This game was invented by Adam Sobey, for the Haslemere Chess Club Christmas meeting, in the 1980s. The game is regularly played in NOST and AISE, and was used in the 2nd Heterodox Chess Olympics (a large orthodox chess variant match between teams of different countries.)
The usual rules of chess are followed, but with the following exceptions:
The first turn, both white and black move one pawn. The second turn, white moves a piece (not a pawn and not the king), and a pawn, and then black moves a piece (not a pawn and not the king) and a pawn. All later turns of a player consist of three separate moves: a move of a pawn, a move of a piece that is not a pawn or a king, and a move with the king.
A player that is unable to complete his turn, i.e., who cannot make a pawn-move, a king-move, or a move with a piece that is not a pawn or king, loses the game. Also, a player that is checkmated loses the game.
The order of the three moves in a turn is not important. Castling is considered a move with the king (note that long castling is impossible, because there isn't enough time to move the three pieces out of the way.) En-passant capture may be done at any time of the move, and also when the captured pawn didn't move last in the previous turn of the opponent. When a player is in check, he only has to make sure that he isn't in check anymore at the end of the turn. (E.g., a player is only mated when he cannot lift the check with the entire three-part move.) Also, a player may move into check as long as he isn't in check anymore at the end of his turn (so, a player could move a pinned piece and then his king). (The general idea is: the three moves count as one, and only the position after the three moves is of importance.)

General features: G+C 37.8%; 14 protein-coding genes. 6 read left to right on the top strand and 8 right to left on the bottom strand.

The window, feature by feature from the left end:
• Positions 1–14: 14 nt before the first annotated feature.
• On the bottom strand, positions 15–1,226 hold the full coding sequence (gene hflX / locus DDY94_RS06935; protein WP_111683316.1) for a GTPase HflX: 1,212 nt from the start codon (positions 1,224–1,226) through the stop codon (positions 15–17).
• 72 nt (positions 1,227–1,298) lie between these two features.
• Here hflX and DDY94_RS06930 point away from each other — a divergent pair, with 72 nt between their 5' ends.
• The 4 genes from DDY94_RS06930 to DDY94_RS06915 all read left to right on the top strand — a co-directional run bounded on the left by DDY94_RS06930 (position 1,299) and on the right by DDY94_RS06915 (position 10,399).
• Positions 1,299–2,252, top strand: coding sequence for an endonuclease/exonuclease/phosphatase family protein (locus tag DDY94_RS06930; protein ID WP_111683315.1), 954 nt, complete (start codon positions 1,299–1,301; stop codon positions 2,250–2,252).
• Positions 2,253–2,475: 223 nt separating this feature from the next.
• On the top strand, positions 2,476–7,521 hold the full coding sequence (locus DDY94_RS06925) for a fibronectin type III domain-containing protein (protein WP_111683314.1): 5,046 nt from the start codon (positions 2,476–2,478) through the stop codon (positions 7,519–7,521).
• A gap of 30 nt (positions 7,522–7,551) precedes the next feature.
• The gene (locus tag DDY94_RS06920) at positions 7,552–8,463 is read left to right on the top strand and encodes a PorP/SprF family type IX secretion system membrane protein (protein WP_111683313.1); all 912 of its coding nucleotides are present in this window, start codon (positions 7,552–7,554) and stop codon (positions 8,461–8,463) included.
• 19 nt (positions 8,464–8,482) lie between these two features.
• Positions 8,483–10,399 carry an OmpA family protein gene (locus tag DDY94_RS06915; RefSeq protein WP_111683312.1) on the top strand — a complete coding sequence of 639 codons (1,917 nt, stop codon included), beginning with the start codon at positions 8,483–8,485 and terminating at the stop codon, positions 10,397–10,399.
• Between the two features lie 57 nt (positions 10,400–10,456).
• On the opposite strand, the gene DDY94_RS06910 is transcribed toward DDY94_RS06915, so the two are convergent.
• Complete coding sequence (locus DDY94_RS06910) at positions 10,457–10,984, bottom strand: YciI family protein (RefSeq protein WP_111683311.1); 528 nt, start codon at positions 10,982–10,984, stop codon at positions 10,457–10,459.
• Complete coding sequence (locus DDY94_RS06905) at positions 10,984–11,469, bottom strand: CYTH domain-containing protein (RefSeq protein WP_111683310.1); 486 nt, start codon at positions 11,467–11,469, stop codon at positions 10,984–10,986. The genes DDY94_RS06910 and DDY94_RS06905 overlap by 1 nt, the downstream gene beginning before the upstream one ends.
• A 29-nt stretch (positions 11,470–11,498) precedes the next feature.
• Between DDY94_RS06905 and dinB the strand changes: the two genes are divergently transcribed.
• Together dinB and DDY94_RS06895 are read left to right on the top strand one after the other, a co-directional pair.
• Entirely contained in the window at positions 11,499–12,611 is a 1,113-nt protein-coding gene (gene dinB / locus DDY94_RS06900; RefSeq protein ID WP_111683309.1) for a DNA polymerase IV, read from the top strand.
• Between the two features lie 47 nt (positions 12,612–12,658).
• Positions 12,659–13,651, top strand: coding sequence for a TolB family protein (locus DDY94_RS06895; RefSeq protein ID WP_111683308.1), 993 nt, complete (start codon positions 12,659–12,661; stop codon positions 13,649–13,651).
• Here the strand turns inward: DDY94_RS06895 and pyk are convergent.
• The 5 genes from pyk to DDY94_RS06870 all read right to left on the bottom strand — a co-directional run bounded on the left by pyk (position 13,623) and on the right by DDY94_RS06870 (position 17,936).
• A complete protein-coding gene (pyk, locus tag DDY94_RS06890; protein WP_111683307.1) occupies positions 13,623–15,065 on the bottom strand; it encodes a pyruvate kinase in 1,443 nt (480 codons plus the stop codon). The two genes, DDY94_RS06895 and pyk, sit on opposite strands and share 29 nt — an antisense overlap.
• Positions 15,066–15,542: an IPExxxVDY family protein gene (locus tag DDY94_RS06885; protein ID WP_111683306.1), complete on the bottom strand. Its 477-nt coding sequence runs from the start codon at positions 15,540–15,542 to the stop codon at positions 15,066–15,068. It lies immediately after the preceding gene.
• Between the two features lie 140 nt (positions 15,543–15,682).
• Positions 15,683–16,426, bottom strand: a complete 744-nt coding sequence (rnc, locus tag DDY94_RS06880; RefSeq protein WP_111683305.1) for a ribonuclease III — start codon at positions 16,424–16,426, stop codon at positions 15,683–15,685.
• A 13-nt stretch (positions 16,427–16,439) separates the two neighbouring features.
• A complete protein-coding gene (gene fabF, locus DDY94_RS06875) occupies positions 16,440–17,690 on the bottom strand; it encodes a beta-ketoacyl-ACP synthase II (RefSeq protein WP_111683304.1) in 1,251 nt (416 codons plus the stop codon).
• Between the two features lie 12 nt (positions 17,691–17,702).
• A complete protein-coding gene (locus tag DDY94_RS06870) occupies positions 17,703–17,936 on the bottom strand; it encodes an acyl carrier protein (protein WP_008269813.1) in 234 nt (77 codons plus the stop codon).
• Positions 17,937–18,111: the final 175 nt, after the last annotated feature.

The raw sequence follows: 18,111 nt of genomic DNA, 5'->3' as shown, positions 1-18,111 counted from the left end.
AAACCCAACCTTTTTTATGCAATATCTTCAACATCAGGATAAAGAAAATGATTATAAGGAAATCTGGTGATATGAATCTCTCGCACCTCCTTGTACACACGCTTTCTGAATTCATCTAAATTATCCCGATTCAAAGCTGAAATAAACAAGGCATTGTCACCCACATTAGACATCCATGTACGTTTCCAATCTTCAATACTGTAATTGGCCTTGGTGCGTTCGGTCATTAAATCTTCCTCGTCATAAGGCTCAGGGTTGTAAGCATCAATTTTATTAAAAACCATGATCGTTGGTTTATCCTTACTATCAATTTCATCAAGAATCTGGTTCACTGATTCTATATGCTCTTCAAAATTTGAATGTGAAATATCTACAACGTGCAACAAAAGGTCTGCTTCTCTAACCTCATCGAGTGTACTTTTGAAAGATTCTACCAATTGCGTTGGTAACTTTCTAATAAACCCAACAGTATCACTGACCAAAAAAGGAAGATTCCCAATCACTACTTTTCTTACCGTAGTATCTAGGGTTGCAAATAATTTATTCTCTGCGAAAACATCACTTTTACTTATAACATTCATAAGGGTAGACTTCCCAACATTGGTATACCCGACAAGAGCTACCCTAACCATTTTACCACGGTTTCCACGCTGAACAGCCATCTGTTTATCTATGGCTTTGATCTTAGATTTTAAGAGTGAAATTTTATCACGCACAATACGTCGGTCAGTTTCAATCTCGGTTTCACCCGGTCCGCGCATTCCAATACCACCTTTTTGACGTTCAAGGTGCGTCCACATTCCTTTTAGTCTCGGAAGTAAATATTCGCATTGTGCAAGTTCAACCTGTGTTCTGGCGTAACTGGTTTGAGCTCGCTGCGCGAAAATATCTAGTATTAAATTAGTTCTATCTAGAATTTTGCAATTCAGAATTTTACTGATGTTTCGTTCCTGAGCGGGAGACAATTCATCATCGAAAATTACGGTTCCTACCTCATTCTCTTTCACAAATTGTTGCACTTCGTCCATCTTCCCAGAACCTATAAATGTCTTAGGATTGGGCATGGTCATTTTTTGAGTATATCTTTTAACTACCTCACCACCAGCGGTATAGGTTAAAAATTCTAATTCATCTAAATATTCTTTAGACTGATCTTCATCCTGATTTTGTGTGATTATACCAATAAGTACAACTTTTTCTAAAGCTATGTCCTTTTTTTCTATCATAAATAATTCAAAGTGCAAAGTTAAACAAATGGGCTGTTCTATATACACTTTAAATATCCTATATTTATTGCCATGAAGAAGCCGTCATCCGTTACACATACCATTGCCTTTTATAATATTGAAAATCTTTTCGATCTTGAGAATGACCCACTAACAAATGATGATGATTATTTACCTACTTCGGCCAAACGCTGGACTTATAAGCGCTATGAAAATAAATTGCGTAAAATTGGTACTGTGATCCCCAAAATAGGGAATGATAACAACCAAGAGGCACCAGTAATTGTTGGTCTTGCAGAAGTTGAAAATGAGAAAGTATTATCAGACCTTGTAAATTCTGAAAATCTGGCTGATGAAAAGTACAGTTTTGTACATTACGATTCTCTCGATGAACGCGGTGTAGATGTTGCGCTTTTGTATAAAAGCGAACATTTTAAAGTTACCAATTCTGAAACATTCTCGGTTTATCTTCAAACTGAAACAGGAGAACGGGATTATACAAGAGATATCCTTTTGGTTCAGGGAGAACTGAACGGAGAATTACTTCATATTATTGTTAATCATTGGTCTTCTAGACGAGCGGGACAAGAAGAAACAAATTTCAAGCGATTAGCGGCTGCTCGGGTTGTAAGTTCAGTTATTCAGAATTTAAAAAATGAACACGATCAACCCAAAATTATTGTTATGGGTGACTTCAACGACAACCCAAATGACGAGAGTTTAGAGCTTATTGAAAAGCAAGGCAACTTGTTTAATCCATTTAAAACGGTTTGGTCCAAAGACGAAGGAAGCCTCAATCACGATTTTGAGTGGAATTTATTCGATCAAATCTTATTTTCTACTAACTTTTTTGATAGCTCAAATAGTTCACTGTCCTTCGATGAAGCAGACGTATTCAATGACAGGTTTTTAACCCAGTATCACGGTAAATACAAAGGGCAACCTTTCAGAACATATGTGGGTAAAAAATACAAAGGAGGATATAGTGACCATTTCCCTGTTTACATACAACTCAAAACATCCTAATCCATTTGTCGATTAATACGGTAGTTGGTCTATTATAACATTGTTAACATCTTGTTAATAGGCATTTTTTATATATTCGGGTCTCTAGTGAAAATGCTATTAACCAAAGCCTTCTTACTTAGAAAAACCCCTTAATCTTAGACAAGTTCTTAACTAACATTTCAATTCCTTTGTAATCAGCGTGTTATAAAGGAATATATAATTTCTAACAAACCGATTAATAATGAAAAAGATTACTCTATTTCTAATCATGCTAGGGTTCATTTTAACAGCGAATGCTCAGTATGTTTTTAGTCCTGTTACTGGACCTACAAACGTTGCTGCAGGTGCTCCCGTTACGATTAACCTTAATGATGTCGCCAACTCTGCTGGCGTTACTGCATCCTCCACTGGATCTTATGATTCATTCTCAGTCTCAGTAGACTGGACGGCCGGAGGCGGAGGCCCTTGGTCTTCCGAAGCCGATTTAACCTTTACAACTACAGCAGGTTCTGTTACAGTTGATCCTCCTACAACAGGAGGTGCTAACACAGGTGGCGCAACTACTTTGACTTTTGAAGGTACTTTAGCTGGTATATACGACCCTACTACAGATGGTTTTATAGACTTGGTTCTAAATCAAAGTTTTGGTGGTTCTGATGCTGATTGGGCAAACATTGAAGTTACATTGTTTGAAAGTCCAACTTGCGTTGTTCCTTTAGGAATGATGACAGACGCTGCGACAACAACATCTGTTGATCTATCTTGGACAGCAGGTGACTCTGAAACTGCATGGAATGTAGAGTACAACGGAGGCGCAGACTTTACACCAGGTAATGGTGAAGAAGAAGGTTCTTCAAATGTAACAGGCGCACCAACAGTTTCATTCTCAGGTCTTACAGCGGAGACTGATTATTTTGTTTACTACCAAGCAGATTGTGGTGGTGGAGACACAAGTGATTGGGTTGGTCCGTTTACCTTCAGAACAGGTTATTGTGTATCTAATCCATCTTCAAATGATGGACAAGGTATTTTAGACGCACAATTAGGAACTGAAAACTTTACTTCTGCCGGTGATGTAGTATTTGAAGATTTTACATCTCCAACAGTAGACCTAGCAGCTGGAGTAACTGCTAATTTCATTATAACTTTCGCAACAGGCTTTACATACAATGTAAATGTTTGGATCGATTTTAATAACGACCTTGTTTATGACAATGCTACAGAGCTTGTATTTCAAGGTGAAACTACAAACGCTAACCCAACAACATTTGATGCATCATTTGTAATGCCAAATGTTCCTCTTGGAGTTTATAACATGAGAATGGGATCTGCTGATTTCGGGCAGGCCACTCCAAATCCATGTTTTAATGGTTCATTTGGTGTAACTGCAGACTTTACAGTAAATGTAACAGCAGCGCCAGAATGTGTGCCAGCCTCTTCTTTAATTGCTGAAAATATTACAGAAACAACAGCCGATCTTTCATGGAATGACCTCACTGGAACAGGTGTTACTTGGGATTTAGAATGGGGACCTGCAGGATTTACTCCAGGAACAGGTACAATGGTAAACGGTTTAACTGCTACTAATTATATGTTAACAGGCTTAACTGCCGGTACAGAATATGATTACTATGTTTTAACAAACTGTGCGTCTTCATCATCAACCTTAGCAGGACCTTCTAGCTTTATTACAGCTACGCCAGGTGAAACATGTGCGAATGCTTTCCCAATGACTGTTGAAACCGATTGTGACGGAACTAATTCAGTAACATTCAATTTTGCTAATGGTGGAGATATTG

Pritchard's Encyclopedia of Chess Variants, and Variant Chess, issue 20, summer 1996. In this issue of Variant Chess, one also can find a few interesting game scores for this game.